Figure 1. Morphological comparison of viruses, and a common bacterium at the same scale. Viral morphology and size are highly diverse, ranging from a few to thousands of nanometres. Here, an example bacterium (Escherichia coli, red text) is contrasted with example viruses that infect humans (black text), amoebae (purple text), archaea (orange text) and bacteria (blue text). Virus images adapted from ViralZone, Swiss Institute of Bioinformatics.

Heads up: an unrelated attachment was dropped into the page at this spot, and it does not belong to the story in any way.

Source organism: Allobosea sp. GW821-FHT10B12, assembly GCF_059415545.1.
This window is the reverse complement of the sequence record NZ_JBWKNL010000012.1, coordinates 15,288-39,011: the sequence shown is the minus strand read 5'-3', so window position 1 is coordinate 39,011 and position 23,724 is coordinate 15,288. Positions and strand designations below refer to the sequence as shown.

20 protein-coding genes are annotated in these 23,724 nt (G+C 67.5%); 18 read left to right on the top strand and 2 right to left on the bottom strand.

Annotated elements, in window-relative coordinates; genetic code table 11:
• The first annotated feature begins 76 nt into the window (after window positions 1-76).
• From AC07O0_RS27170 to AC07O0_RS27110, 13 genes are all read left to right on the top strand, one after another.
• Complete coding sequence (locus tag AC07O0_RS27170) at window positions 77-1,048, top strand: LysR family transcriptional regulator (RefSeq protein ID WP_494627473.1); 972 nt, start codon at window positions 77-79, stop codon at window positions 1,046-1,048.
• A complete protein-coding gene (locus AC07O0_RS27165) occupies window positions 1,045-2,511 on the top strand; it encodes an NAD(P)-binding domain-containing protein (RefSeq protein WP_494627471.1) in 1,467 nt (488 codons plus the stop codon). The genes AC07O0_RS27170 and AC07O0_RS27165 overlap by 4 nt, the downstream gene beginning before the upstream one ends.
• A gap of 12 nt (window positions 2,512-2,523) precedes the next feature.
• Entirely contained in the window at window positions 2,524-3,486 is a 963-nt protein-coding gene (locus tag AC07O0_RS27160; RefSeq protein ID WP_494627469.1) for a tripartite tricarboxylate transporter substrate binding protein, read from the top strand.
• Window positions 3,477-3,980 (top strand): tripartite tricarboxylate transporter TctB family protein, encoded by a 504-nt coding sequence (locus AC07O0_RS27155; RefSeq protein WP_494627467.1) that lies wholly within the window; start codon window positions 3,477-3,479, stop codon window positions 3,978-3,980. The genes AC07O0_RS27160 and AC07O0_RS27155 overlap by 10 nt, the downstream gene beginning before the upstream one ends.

The diverse morphology of viruses which extends beyond that typically found in cellular life (Fig. 1), and the presence of unique genes for the virus coat or capsid, have already been used as a model for other life: ‘capsid-encoding organisms’ (Forterre and Prangishvili, Reference Forterre and Prangishvili2009). Virus genomes can be comprised of DNA or RNA, double-stranded or single-stranded, in multiple variations of each. Unlike cellular life, there are no universal viral genes to serve as a backbone upon which to build consistent evolutionary trees (Roux et al., Reference Roux, Adriaenssens, Dutilh, Koonin, Kropinski, Krupovic, Kuhn, Lavigne, Brister, Varsani and Amid2019; Tisza et al., Reference Tisza, Pastrana, Welch, Stewart, Peretti, Starrett, Pang, Krishnamurthy, Pesavento, McDermott, Murphy, Whited, Miller, Brenchley, Rosshart, Rehermann, Doorbar, Ta'ala, Pletnikova, Troncoso, Resnick, Bolduc, Sullivan, Varsani, Segall and Buck2020). The diversity of both virus morphology and viral nucleic acids makes them difficult to search for comprehensively, but also drives expanded toolkits that could be employed in the search for life on other worlds and therefore deserves further investigation.